Creating up to 20 additional teams by Sept. 30, 2019, the end of the second year of funding and up to 20 additional teams by Sept. 30, 2020. As part of that process, counties will be assessed to determine their readiness to establish teams and serve as hubs where appropriate.
Developing and establishing the New York Statewide Elder Justice Hub to support the work of the enhanced multidisciplinary teams.
Funding pilot initiatives that provide direct services and support victims of elder abuse and financial exploitation.
Office of Victim Services Director Elizabeth Cronin said, "We do everything we can to identify crime victims who don't come to us for help, those who don't report their victimization to law enforcement and determine the best way to reach and assist them. Vulnerable adults have suffered in silence too long. This comprehensive, statewide network will provide those individuals with assistance and support to help them recover and raise awareness to bring this crime out of the shadows, where perpetrators of abuse and exploitation have been allowed to thrive."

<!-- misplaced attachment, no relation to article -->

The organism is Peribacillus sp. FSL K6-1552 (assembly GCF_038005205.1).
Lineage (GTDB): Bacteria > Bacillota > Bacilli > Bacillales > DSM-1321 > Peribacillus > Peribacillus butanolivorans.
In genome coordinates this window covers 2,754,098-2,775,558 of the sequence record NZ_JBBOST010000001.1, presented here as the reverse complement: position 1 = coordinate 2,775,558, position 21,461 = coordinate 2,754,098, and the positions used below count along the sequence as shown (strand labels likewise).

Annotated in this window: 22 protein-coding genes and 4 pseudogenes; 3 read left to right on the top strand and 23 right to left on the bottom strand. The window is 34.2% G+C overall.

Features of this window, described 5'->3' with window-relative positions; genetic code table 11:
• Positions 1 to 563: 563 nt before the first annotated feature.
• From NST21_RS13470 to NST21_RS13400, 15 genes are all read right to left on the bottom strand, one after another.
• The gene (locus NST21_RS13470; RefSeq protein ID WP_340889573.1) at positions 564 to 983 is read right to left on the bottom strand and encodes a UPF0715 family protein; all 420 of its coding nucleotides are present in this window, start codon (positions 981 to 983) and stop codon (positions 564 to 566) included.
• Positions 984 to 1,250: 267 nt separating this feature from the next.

Office for the Aging Acting Director Greg Olsen said, "The success in dealing with any complex, cross systems issue is to have the experts at the table at the same time, tapping their skills, experience and resources to have the best outcomes possible. I am thrilled to work with Director Cronin, her staff and those specialists statewide who have dedicated their careers to eliminating elder abuse in all its forms. This project is the glue that will keep these teams operational."
Lifespan President and CEO Ann Marie Cook said, "Lifespan is very grateful to be partnering with the Office for the Aging and the Office of Victim Services to intervene to help older crime victims and bring to the forefront the serious issue of elder abuse and mistreatment. The Enhanced Multi-Disciplinary Team model is a proven, highly successful effort to coordinate professionals and collectively intervene to protect older victims. We all know that elder abuse thrives in silence and secrecy. The silence is over in NYS! Our shared goal is to help older adults in New York State live fulfilling lives free of abuse, mistreatment and exploitation."